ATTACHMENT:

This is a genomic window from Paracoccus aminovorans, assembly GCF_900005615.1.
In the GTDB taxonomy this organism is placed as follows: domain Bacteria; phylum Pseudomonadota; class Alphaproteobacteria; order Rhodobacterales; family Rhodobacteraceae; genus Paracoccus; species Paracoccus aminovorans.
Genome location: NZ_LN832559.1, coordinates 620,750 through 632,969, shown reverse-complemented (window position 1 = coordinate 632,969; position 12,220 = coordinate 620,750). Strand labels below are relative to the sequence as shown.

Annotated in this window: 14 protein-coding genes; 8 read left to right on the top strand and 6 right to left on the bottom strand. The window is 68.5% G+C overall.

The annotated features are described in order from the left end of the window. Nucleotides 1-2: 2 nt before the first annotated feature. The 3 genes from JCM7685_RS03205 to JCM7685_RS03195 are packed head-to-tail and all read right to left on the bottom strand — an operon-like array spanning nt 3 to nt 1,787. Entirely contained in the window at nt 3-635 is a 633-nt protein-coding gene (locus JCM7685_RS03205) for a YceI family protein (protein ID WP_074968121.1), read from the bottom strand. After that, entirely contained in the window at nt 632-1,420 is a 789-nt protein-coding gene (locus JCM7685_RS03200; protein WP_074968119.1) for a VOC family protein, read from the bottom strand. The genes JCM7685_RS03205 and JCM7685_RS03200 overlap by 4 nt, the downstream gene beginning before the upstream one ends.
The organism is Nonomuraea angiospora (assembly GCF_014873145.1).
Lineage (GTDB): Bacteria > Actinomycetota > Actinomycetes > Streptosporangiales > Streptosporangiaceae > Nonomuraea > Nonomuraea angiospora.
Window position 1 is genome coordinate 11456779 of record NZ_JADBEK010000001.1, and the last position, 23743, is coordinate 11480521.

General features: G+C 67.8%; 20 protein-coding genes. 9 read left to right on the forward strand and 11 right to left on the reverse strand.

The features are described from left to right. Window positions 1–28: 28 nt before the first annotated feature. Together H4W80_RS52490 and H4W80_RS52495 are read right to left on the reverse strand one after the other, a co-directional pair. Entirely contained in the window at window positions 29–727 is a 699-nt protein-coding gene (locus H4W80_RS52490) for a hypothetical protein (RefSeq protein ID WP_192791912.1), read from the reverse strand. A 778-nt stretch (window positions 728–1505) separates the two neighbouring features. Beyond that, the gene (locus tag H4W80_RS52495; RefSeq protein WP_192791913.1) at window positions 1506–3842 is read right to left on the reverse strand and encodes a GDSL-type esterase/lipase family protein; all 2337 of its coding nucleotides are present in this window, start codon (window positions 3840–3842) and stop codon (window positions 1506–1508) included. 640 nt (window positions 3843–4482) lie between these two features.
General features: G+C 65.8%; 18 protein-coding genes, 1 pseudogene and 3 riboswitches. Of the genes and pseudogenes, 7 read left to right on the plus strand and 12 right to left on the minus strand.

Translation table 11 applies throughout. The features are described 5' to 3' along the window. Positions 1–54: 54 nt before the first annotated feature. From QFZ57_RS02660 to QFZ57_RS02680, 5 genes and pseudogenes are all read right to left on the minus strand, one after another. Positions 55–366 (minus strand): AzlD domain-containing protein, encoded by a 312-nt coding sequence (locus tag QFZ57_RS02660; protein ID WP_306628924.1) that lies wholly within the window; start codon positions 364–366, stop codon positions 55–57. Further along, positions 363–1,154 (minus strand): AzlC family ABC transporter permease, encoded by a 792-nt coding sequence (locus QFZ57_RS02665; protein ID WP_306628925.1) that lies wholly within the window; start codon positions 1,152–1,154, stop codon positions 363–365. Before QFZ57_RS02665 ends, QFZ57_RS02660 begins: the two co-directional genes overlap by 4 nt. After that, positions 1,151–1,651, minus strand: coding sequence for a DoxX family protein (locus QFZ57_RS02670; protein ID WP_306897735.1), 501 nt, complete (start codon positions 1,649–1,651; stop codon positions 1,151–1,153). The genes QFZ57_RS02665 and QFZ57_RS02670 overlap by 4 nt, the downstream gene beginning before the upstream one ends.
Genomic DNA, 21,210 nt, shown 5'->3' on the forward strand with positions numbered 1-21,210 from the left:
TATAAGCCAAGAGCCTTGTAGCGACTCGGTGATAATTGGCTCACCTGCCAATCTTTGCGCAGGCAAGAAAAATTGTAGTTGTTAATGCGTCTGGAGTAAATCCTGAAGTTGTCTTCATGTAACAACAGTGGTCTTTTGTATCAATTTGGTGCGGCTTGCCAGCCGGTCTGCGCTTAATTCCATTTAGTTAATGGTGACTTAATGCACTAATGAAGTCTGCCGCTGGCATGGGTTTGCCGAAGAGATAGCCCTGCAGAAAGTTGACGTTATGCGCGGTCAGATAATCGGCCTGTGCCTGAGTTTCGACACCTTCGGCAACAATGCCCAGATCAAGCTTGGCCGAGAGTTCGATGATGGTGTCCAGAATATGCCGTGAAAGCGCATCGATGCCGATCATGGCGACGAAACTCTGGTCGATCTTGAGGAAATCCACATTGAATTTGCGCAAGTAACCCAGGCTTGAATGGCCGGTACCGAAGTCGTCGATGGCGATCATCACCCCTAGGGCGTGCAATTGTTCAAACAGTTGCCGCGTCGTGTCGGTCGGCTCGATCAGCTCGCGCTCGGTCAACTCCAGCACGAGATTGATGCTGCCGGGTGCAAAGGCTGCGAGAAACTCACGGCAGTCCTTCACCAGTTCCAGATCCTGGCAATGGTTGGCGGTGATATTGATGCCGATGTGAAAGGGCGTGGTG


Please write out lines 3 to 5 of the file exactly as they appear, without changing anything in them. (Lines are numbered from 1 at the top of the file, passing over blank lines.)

Genome location: NZ_LN832559.1, coordinates 620,750 through 632,969, shown reverse-complemented (window position 1 = coordinate 632,969; position 12,220 = coordinate 620,750). Strand labels below are relative to the sequence as shown.

Annotated in this window: 14 protein-coding genes; 8 read left to right on the top strand and 6 right to left on the bottom strand. The window is 68.5% G+C overall.

The annotated features are described in order from the left end of the window. Nucleotides 1-2: 2 nt before the first annotated feature. The 3 genes from JCM7685_RS03205 to JCM7685_RS03195 are packed head-to-tail and all read right to left on the bottom strand — an operon-like array spanning nt 3 to nt 1,787. Entirely contained in the window at nt 3-635 is a 633-nt protein-coding gene (locus JCM7685_RS03205) for a YceI family protein (protein ID WP_074968121.1), read from the bottom strand. After that, entirely contained in the window at nt 632-1,420 is a 789-nt protein-coding gene (locus JCM7685_RS03200; protein WP_074968119.1) for a VOC family protein, read from the bottom strand. The genes JCM7685_RS03205 and JCM7685_RS03200 overlap by 4 nt, the downstream gene beginning before the upstream one ends.